(18”x 24“ Oil on Linen 1998)
“Left Luxieul at 1.53 PM with Sopwith B. Red Flight. With formation to enemy lines. Then dropped somewhat behind to close alongside Butterworth, whose engine seemed to be slowing down. The small (German) machine….closed in on attack on Butterworth who was abeam my portside. I immediately dived to intercept him with my engine full on and firing my machine gun.” It was 12 October 1916 and Flight Sub Lieutenant Raymond Collishaw was desperately attempting to stave off an attack by German fighters.
The Oberndorf raid was the first multi-national strategic bombing initiative undertaken during the First World War. More than sixty fighters and bombers of the French and British Air Services were organized during the fall of 1916 to carry out a long-range strike on the Mauser Munition works in Oberndorf, Germany. Using a mixed bag of Sopwith 1 ½ strutter single and two seat aircraft and French Breuget bombers, the mission attempted to prove the concept of long range strategic bombing.
Bad weather, faulty engines and poor navigation spread the formations thinly as they entered German airspace. Alerted by ground observers of the large force en route to Oberndorf, the Germans scrambled every available aircraft along the route.
F/S/L Butterworth’s balky engine help separate him from his flight, but he was shephered by Collishaw for several miles. Lt. Ludwig Hanstein, flying a Fokker D.II attacked Butterworth near Freiburg. Although Collishaw attempted to intervene, Hanstein pressed his attack wounding F/S/L Butterworth in the neck. Butterworth landed at an airfield near Freiburg, spending the remainder of the war as a POW. Hanstein later joined a fighter unit on the western front, scored 16 victories, but was KIA on 21 March 1918. Butterworth was his first confirmed victory.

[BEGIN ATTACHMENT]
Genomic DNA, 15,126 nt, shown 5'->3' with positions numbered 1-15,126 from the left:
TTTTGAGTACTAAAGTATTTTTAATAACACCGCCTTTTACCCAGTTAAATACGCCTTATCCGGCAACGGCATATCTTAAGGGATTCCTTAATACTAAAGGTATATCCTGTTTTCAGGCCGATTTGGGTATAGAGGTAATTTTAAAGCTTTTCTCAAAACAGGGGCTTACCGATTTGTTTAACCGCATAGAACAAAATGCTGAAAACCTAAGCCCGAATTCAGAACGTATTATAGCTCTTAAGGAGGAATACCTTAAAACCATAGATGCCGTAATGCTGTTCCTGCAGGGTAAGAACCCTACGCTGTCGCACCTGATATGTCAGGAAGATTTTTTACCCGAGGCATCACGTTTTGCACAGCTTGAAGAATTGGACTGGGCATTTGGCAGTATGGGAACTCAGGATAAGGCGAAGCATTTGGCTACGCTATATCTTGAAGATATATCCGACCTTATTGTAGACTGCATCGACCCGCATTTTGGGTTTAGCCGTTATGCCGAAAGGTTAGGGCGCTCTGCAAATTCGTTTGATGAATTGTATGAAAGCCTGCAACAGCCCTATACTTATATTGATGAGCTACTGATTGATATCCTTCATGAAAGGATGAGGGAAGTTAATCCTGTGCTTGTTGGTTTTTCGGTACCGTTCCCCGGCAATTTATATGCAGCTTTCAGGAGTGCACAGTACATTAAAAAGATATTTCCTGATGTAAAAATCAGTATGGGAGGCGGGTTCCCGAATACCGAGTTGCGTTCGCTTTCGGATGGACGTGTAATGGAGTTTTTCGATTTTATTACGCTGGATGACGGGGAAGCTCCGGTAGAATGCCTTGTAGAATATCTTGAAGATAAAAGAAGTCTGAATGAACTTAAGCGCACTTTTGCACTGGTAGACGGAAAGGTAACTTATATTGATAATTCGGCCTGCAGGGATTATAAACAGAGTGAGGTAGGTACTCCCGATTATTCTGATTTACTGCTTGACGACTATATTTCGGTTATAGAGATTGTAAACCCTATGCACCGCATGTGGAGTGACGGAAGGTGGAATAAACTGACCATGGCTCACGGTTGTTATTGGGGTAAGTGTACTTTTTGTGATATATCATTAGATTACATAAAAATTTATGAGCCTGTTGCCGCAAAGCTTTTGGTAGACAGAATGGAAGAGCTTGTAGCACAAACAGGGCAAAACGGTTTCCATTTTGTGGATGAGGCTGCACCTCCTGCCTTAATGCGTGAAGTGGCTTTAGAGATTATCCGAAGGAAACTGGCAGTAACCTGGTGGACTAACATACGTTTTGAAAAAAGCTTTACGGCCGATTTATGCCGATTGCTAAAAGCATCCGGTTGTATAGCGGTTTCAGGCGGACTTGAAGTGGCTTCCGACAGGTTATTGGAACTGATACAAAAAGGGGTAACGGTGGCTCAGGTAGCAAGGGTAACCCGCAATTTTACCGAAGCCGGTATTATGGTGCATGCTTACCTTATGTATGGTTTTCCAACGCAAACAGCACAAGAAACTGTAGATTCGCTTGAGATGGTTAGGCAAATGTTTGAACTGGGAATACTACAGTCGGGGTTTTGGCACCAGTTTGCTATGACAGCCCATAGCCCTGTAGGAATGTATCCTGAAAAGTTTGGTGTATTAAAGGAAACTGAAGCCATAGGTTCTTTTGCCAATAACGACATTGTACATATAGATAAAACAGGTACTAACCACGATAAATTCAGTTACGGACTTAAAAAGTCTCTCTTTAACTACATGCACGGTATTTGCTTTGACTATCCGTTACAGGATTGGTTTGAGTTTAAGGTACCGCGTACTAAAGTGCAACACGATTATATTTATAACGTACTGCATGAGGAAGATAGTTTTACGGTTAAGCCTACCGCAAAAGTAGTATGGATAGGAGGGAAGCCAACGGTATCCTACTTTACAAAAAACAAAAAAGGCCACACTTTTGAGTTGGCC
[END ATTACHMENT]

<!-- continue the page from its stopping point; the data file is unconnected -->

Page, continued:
Collishaw, a Canadian, failed to rescue his countryman, but would go on to a brilliant career as a fighter pilot. Flying Sopwith Triplanes and later Camels, he would rack up 60 confirmed victories before the end of the war. But on the 12th of October 1916, he was still earning his trade and never forgot the lessons learned on that long flight into Germany.
Though well conceived, the raid was a near complete failure. The British lost three aircraft, the French seven. Norman Prince, a Lafayette Escadrille pilot was killed attempting to land in the gathering darkness. Few of the original 60 aircraft made it to Oberndorf. Most dropped out due to engine trouble, some were shot down en route and many more never found Oberndorf. But the raid did not damped the Allied resolve to pursue such missions. Of the aircraft that arrived at Oberndorf, nearly all were Sopwith bombers.
“The Shepherd” recreates the moment in time when F/S/Lt. Collishaw turns to face Lt. Hanstein, now bearing down on Butterworth’s Sopwith.
- The Shepherd was featured in Volume 13, Number 4, 1998 Over The Front magazine